What’s on your kid’s menu during the school day?

by Dr. Sandy Rebrovich
Health and wellness blogger
At the beginning of the school year, the focus is always on shopping for school clothes and school supplies.  Unfortunately, many will forget one of the most important necessities for the school year – a healthy lunch.
It’s common knowledge that the school cafeteria has become just another franchise; foods aren’t healthy and well-balanced. Vending machines offer chips, cookies, sodas and all kinds of other junk foods that children shouldn’t be eating.
This creates a challenge to parents that many have decided to ignore. Accepting that it’s a lost cause, many parents have rationalized that the rest of their children’s meals are healthy and nutritious so they can be lax regarding lunch. This is a misconception, considering what is being served in the majority of school cafeterias.


What’s being served? 

Although programs have begun to appear over the past few years addressing the problem, the fact is that not much has changed. The majority of entrees served on school campuses include pizza, Sloppy Joes, cheeseburgers, spaghetti, hotdogs and corn dogs.
It’s rare that you will see anything made with fish and chicken; unless it’s fish sticks and chicken nuggets, which contain processed meat that is breaded and deep fried.
It’s rare to see FRESH fruits & vegetables.  This is not nutritious.
Unfortunately, it’s time to accept the fact that raising healthier children means they won’t be eating school lunches, but instead will need to be provided lunch from home.

So where do you start? First create a menu.

Great lunches start with great menu preparation. No one knows better than your own child what they’re going to eat, so let them help you prepare their lunches. 

Remember that if they like what their eating they will bring home an empty lunchbox.  The best way to accomplish this is to insure that their options are only healthy choices but with variety.
This can be made easy by creating a mix-and-match menu. Using a white board, poster board or similar display, draw out five columns and label them for each day of the week.
Then using color-coded post-it notes, index cards or by printing on colored paper, create a square for each lunch option.
For example, their protein options would be on blue, vegetables would be on green and fruits would be on yellow.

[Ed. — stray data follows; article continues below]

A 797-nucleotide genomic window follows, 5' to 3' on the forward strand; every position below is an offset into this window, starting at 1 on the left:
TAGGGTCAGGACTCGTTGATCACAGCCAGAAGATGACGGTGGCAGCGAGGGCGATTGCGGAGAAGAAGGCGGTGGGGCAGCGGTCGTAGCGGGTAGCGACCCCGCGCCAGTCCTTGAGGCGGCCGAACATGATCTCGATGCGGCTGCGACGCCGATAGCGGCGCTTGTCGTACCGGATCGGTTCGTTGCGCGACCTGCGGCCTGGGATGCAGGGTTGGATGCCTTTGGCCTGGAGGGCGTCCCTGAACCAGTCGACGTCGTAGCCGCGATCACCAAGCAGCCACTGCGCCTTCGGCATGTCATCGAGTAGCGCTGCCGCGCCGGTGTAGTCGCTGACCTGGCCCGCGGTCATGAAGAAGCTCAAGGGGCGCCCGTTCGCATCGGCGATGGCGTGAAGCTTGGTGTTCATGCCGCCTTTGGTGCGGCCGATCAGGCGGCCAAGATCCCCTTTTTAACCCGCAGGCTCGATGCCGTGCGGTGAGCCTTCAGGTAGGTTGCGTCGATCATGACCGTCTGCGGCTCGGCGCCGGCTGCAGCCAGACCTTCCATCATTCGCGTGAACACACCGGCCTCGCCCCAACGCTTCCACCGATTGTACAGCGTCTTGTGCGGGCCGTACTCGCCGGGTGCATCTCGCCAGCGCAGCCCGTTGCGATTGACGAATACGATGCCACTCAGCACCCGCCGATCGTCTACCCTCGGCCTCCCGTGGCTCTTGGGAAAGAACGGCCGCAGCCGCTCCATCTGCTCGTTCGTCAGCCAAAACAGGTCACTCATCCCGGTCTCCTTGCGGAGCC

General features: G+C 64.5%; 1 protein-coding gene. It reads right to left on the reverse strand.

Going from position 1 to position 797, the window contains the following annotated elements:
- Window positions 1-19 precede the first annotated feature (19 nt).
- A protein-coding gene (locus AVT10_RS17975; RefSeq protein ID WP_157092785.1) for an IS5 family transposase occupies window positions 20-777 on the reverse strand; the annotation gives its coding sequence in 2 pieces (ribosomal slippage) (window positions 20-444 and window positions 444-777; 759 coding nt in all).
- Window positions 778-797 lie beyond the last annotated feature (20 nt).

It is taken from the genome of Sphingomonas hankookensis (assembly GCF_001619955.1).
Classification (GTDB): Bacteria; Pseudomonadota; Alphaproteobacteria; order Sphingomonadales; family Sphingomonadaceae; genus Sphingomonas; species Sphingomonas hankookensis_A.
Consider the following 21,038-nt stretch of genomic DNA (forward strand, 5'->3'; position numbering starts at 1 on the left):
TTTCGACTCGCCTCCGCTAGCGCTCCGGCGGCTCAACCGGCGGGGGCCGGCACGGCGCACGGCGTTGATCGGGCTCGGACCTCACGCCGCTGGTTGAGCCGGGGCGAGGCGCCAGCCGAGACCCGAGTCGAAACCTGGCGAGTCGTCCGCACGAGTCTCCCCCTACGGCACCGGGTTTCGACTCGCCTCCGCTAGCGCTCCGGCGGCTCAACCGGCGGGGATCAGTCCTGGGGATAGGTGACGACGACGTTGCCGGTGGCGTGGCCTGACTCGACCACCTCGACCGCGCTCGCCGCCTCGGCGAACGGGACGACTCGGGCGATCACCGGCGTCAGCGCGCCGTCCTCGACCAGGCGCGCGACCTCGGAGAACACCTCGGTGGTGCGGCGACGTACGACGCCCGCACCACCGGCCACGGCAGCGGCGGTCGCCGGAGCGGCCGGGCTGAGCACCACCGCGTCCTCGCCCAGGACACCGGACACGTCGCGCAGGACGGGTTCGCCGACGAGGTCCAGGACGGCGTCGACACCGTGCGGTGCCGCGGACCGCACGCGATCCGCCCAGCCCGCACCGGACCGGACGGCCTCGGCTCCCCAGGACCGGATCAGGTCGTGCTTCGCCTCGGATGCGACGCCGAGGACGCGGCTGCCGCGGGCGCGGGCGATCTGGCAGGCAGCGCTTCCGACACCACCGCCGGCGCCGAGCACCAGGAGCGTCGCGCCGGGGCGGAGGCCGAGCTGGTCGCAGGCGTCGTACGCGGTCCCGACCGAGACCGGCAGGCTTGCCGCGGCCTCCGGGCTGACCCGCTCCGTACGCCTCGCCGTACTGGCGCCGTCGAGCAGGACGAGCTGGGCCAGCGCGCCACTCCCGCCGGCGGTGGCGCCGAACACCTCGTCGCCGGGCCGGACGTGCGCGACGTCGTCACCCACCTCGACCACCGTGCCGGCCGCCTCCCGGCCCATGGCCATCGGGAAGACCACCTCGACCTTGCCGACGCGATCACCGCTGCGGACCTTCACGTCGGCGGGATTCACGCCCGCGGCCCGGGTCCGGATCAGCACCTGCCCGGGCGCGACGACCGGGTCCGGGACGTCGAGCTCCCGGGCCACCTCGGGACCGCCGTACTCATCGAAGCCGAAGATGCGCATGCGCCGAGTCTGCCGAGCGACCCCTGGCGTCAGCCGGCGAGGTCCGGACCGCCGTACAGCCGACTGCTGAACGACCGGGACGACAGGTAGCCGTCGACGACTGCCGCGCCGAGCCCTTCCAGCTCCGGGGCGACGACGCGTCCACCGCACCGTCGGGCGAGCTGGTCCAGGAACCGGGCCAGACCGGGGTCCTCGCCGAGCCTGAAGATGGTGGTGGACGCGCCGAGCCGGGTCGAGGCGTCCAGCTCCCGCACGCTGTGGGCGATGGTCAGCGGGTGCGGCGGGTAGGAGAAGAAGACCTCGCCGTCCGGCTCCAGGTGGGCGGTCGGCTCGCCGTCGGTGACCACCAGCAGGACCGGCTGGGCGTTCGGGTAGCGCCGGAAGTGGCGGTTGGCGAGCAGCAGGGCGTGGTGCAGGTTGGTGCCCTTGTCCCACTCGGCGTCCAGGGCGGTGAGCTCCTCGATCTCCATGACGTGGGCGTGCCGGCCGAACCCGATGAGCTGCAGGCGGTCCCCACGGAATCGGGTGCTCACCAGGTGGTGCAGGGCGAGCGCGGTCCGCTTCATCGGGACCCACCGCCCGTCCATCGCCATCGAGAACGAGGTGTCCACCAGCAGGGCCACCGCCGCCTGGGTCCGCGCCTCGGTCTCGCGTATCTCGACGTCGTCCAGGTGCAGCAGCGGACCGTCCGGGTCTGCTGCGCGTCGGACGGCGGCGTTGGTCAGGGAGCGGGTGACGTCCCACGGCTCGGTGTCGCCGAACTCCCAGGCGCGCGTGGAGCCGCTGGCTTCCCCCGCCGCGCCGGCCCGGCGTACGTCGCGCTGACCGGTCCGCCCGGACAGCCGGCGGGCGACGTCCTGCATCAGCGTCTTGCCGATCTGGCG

Every Sunday, let your child help you prepare their menu by picking the appropriate cards and placing them in the column for each day. You and your child can then begin prepackaging those options that can be frozen or stored for a few days.

Alternative Lunch Ideas:

Beverages: Your best option is to encourage your child to drink water. This can be done by providing water for them in their lunch box using a stainless steel thermos or by placing ice cubes in their thermos in the morning. By lunch time they will have begun to melt and, in the meantime, they have helped to keep the other items in the lunch box nice and cold.

Side Dishes: 

The best side dish choices for your children should be tasty cut vegetables; remember that greener is better.
Fruit is also a great side dish, but while it is healthy, it is also a source of sugar and not as rich in vitamins and minerals as vegetables.
Also, invite your child to help you prepare vegetable soup or vegetarian chili. These can be put in a thermos and taken to school over the span of a week.
Consider putting together a grain salad.  This can include couscous or steamed long grain brown rice with chopped cucumbers, red peppers, baby carrots, or any other similar vegetable.
You may also choose to marinate the chopped vegetables in a salad dressing for a few days prior to preparing the salad. Drain the vegetables and then mix them in.
This will add moisture to the salad without having to add excess dressing.


Great sources of protein that can be put in a small lunch container are cubes of baked chicken, turkey or fish. This does not include processed meat that you buy at your grocery store; but should be prepared at home and cut into bite sized pieces.
Remember that you can freeze these in small portions and use them randomly over several weeks. A hardboiled egg is also a great source of protein. Beans are an excellent source of protein and can be served in a thermos with organic tortilla chips for dipping. Alternatives to beans can include meat or vegetarian chili or stew.

Check out this blog!

Just last week, my sister-in-law (thanks Joni!) told me about a blog called “This Lunch Rox” (http://thislunchrox.com).  Jamie Schultz, a wife, mother and business owner, shares her passion for giving her boys a healthy lunch that’s full of fun.  She has links to other websites and numerous recipes (pictures included!).  It is a must read/follow for anyone interested in improving their children’s lunch.
It’s important that your children like their lunches but it’s more important that their bodies get the vitamins, minerals and nutrients they need to develop and grow properly. A balanced diet is more than just a healthy recommendation; it is the building blocks of your child’s growing and developing body.